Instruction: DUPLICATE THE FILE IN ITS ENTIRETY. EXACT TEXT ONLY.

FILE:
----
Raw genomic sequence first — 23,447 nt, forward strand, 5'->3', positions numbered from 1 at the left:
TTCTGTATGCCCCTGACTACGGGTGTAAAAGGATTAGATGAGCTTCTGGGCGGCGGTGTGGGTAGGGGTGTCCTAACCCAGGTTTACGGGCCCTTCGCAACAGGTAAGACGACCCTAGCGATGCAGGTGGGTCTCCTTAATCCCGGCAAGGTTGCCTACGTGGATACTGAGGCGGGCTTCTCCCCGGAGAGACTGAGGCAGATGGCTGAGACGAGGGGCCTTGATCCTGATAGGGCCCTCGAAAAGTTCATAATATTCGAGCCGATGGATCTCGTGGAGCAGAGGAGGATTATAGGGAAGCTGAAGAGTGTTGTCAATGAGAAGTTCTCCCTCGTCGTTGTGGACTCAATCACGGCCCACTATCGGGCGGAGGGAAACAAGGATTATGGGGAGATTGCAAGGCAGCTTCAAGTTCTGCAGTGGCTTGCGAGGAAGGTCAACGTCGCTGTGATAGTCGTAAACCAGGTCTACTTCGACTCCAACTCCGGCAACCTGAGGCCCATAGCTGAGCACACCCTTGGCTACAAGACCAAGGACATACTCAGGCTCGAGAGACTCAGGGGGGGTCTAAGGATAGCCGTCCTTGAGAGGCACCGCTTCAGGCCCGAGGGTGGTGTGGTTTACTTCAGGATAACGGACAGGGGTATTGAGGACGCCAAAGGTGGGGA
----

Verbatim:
Raw genomic sequence first — 23,447 nt, forward strand, 5'->3', positions numbered from 1 at the left:
TTCTGTATGCCCCTGACTACGGGTGTAAAAGGATTAGATGAGCTTCTGGGCGGCGGTGTGGGTAGGGGTGTCCTAACCCAGGTTTACGGGCCCTTCGCAACAGGTAAGACGACCCTAGCGATGCAGGTGGGTCTCCTTAATCCCGGCAAGGTTGCCTACGTGGATACTGAGGCGGGCTTCTCCCCGGAGAGACTGAGGCAGATGGCTGAGACGAGGGGCCTTGATCCTGATAGGGCCCTCGAAAAGTTCATAATATTCGAGCCGATGGATCTCGTGGAGCAGAGGAGGATTATAGGGAAGCTGAAGAGTGTTGTCAATGAGAAGTTCTCCCTCGTCGTTGTGGACTCAATCACGGCCCACTATCGGGCGGAGGGAAACAAGGATTATGGGGAGATTGCAAGGCAGCTTCAAGTTCTGCAGTGGCTTGCGAGGAAGGTCAACGTCGCTGTGATAGTCGTAAACCAGGTCTACTTCGACTCCAACTCCGGCAACCTGAGGCCCATAGCTGAGCACACCCTTGGCTACAAGACCAAGGACATACTCAGGCTCGAGAGACTCAGGGGGGGTCTAAGGATAGCCGTCCTTGAGAGGCACCGCTTCAGGCCCGAGGGTGGTGTGGTTTACTTCAGGATAACGGACAGGGGTATTGAGGACGCCAAAGGTGGGGA